There are two locks in this category, and they have nothing in common except the letter D. First, Martin Scorsese’s brash and violent cop saga The Departed has critics comparing it to the director’s best brash and violent films of the past. And Bill Condon’s vibrant, sassy Dreamgirls, long considered the front-runner, may have taken a few hits recently (no early critics-award victories, for instance), but it did make the short lists for the Producers Guild, Directors Guild, and Screen Actors Guild prizes. That, combined with its strong box office and superb technical credentials, means it’s a sure thing here.
That leaves three spots — and five films fighting for them. Helen Mirren’s turn as Elizabeth II has garnered The Queen lots of attention, but, just as Capote scored a Best Picture nod last year, voters are likely to view the film as an impressive overall achievement as well. Babel, meanwhile, seems to have as many detractors as it does ardent supporters, but its fan club may be enough to push it in. And with its inclusion on every top-tier award list so far (not to mention its fab sleeper box office), Little Miss Sunshine has become the underdog contender of the year…and the Oscars love a little movie that could.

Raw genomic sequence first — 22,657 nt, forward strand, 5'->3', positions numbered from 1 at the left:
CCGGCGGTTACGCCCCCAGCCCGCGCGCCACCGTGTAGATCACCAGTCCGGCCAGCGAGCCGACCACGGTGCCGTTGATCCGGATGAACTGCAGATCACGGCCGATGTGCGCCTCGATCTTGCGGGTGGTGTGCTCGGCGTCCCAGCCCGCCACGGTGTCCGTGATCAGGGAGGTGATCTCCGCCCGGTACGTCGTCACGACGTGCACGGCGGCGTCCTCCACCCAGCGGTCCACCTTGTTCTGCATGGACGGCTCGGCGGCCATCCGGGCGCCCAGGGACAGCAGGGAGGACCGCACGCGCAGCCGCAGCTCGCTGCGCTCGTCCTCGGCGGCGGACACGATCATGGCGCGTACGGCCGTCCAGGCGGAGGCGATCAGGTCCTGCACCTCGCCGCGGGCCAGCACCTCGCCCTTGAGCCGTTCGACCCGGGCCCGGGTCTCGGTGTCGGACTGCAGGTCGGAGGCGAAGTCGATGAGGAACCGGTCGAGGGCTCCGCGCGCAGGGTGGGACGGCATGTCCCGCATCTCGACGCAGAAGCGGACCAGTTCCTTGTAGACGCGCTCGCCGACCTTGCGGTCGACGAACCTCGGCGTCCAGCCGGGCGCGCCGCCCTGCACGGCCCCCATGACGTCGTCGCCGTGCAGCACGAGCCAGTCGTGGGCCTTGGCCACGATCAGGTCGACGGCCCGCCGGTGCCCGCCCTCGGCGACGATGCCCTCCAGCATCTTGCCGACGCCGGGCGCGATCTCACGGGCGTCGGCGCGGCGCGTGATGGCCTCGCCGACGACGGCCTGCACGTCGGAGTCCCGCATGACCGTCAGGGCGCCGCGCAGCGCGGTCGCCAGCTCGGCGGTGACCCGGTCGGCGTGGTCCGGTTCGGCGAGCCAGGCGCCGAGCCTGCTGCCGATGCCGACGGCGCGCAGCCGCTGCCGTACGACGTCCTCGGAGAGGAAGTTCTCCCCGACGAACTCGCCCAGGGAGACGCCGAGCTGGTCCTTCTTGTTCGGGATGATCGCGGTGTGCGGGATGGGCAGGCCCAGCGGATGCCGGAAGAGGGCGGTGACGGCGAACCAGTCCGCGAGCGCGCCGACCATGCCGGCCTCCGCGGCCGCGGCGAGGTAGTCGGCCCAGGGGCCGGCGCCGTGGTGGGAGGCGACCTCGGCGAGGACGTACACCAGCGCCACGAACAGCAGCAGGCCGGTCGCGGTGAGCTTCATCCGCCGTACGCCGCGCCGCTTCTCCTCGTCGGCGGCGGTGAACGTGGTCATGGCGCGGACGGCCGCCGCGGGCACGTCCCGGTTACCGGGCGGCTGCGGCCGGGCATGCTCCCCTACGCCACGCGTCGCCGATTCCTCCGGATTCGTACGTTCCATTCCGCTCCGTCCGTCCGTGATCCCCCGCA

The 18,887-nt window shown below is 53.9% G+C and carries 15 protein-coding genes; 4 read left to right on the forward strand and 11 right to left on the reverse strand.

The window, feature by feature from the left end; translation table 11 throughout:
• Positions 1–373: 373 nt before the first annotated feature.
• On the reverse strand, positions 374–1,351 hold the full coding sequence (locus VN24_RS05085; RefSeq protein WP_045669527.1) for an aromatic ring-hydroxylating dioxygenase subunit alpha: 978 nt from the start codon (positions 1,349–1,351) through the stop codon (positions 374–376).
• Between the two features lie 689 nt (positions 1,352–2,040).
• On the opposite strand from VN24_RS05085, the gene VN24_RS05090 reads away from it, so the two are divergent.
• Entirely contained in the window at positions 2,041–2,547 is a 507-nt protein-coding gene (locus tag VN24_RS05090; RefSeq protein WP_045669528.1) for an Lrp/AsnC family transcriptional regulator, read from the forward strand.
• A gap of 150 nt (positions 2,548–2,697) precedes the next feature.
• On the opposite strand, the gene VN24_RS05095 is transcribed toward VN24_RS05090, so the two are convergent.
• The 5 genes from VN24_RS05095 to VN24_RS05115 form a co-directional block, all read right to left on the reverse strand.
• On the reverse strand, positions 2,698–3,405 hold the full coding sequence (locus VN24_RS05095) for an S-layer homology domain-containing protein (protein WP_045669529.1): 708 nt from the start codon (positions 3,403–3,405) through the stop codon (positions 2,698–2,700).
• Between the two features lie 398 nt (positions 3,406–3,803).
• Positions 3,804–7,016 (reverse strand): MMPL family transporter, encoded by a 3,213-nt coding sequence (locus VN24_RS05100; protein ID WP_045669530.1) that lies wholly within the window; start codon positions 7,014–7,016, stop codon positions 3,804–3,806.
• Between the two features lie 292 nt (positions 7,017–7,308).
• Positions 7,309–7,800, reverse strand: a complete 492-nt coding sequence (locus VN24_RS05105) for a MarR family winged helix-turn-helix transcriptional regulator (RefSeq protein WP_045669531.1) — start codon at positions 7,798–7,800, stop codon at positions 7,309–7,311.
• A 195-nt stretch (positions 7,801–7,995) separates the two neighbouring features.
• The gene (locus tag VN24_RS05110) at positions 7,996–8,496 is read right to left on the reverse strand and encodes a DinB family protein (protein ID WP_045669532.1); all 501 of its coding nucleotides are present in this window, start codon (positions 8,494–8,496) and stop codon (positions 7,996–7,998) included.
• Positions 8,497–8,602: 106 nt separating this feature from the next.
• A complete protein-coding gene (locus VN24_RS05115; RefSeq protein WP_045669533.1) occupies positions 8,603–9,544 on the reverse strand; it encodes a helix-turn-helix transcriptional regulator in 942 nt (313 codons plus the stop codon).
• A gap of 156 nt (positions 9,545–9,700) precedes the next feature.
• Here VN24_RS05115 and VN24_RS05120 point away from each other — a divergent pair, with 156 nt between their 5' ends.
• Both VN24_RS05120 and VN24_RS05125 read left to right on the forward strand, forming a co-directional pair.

So what gets left out? Potentially United 93, the film that’s racked up the most critics’ Best Picture awards (nine so far) but runs the risk of being too frightening for some voters to watch and too brutal for those who do. Another critical smash, Letters From Iwo Jima, is hampered by its last-minute release and possible vote-splitting with Clint Eastwood’s other WWII film, Flags of Our Fathers, but support for Eastwood and the movie’s subject matter mean it has the best shot at displacing one of its competitors.
As for the real long shots, the adult dramas Little Children and Notes on a Scandal will likely make their mark in the acting and screenplay categories, while the sharp comedies The Devil Wears Prada and Thank You for Smoking stand to lose out to their more serious competition. Blood Diamond boasts that Oscar-friendly combo of an emotional punch and political relevance but has taken a backseat to Leonardo DiCaprio’s other film, The Departed. Late entries Pan’s Labyrinth and Children of Men won glowing reviews but have a better shot in the Best Director race. And despite surprise nods at the Golden Globes and the SAG Awards, the tepidly received ensemble drama Bobby is still the darkest horse of all.
For Your Consideration
CHILDREN OF MEN
Doomsday visions rarely get tapped for Best Picture. But Children of Men, adapted from P.D. James’ novel, deserves to make the cut. Set in a future England where global infertility has led to a locked-down police state, it makes the end of civility feel nightmarishly real with swirling camera moves, unsettling offscreen rumbles, and sudden, ghastly violence — all leavened with just enough hope amid the despair.